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MapReduce cluster

Table of contents

  1. Workflow
  2. Fault tolerance

In this section, we will cover some of the important high-level concepts of how the system is expected to work. It will be useful to familiarize yourself with the terminology below before diving into the remainder of the spec.


Our MapReduce cluster consists of one coordinator and several workers. The cluster can run several different applications, each of which is defined by a map function and a reduce function.

The general flow for running a job on the MapReduce cluster looks like this:

  1. A client can make an SubmitJob RPC request to the coordinator that specifies the following parameters:
    • Input files: Files containing data to be processed
    • Output directory: Directory to write final outputs to
    • Desired application: Application to run on the given input files (e.g. word count)
    • Number of reduce tasks: Number of sets to divide mapped keys into
  2. The coordinator will then assign map tasks to each worker. A map task involves running the application’s map function on the data contained in a single input file. The results of these map tasks should be stored in memory by each individual worker. There should be one map task per input file, so the number of map tasks is equal to the number of input files. Each map task is identified by a unique map task number.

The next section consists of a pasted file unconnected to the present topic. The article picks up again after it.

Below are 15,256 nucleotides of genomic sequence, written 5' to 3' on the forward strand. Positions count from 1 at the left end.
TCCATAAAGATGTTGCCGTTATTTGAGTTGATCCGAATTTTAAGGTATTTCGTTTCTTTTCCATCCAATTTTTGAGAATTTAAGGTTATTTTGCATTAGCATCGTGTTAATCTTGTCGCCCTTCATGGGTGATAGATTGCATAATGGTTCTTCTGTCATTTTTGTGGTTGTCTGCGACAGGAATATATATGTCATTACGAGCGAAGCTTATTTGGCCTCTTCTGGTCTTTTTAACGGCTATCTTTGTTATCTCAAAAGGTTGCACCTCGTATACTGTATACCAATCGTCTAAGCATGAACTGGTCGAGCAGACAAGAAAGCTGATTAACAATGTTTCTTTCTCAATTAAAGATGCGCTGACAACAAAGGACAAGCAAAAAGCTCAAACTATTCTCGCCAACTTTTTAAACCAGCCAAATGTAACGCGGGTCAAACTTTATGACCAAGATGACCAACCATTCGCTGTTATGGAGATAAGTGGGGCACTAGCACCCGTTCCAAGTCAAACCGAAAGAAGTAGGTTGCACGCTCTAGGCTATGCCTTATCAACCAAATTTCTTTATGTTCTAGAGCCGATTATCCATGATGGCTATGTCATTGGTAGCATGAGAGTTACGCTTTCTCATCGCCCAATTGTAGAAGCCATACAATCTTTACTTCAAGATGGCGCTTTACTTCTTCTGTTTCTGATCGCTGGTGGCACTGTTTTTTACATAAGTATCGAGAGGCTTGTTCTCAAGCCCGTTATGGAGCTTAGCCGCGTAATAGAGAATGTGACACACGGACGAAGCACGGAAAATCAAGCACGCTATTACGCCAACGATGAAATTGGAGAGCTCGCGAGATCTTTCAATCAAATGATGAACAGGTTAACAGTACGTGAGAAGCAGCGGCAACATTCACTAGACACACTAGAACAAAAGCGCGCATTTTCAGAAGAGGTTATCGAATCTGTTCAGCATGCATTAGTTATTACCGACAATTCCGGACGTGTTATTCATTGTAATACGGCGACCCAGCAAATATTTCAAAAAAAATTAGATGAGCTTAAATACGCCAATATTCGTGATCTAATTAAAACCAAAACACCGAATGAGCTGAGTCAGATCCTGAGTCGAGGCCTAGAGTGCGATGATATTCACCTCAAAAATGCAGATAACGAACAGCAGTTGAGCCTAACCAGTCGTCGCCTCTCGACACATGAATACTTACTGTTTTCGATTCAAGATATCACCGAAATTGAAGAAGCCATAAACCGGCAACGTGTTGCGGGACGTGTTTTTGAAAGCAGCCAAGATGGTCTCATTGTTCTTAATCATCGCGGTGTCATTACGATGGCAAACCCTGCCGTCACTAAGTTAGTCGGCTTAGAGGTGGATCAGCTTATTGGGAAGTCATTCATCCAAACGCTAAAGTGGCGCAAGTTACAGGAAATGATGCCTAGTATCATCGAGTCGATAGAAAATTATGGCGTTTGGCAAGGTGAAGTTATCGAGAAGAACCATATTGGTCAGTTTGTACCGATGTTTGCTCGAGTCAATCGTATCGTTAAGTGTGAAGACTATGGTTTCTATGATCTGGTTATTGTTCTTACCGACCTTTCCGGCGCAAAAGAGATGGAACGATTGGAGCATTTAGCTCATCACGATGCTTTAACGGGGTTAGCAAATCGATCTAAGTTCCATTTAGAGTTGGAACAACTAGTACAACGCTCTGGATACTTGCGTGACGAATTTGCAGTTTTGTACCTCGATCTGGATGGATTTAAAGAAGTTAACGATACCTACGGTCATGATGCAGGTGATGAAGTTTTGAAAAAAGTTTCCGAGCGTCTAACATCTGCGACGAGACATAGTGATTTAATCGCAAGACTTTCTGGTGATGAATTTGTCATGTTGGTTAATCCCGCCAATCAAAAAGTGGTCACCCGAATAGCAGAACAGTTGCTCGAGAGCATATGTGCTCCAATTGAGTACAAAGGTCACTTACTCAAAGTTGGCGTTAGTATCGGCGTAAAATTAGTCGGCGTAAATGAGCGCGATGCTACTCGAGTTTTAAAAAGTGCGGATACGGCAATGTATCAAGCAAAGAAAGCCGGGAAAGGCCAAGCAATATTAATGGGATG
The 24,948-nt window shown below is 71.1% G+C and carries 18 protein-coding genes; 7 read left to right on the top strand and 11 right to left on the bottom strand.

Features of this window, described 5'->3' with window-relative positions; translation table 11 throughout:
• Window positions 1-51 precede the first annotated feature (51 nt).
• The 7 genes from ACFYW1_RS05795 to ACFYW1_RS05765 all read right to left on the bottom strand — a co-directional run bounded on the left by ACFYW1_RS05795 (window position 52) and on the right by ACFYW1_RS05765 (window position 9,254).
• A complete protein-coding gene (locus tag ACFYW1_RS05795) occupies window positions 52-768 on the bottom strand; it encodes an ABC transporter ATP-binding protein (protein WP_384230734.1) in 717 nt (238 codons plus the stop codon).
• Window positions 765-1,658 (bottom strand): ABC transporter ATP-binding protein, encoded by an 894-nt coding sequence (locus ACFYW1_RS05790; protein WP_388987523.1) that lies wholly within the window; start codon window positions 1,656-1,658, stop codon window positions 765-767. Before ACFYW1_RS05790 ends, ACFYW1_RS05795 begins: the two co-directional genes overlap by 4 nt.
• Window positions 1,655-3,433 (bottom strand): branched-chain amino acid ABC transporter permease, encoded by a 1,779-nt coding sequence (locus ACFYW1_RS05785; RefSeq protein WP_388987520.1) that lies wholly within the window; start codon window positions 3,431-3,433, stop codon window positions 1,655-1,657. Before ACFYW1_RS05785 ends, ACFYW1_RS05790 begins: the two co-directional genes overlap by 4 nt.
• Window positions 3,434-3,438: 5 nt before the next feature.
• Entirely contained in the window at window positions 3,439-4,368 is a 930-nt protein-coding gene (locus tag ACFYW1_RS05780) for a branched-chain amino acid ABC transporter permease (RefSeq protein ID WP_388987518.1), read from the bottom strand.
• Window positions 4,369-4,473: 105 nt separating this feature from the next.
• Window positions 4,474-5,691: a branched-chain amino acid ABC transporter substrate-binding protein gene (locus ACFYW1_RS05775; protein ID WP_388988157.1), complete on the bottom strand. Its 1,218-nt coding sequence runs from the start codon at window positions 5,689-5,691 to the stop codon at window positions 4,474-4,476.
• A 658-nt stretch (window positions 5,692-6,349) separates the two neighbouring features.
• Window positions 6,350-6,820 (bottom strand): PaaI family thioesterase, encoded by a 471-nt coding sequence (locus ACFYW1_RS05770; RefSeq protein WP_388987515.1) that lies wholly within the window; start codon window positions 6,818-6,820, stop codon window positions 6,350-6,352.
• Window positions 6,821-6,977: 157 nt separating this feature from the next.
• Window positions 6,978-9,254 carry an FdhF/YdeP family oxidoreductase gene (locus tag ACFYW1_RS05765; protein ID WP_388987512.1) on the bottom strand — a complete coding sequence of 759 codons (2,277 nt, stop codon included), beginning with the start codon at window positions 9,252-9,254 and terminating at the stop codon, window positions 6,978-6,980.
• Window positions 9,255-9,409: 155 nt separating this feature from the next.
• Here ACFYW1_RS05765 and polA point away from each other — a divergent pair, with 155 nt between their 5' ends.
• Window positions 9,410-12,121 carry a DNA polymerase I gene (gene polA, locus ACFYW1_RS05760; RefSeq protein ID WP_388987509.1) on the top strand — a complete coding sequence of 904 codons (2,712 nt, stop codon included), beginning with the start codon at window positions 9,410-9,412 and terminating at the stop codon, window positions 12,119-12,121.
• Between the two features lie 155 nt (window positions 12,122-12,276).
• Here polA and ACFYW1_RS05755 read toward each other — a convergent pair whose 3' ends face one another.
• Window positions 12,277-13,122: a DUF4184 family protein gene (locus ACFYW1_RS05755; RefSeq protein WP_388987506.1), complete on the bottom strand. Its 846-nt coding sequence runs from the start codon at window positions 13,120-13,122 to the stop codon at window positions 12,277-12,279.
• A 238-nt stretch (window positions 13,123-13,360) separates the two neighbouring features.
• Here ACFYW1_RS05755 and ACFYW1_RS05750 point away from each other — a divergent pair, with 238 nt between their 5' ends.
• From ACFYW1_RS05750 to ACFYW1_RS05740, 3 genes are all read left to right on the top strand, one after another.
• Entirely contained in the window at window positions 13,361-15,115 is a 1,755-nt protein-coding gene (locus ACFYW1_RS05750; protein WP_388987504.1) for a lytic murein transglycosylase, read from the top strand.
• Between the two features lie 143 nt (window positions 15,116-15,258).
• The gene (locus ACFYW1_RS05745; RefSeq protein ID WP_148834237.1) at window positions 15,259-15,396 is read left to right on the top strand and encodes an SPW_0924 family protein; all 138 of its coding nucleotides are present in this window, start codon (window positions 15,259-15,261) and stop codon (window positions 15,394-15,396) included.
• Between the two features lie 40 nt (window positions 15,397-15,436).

3. Once all map tasks are complete, the coordinator will assign a reduce task (i.e. a set of keys to call the application’s reduce function on) to each worker. To retrieve the results of map tasks from other workers, workers executing a reduce task must send RPCs to request the necessary data. Each reduce task is identified by a unique reduce task number.

  4. Finally, the reduce workers will write their results to disk, after which the client can do whatever postprocessing it needs to on the MapReduce output files found in the output directory.

Fault tolerance

The MapReduce cluster should also be fault tolerant. This means it can tolerate worker crashes and failures, reassigning tasks to alive workers as necessary. It does this by having workers send periodic heartbeats to the coordinator, allowing the coordinator to determine when a worker is no longer alive.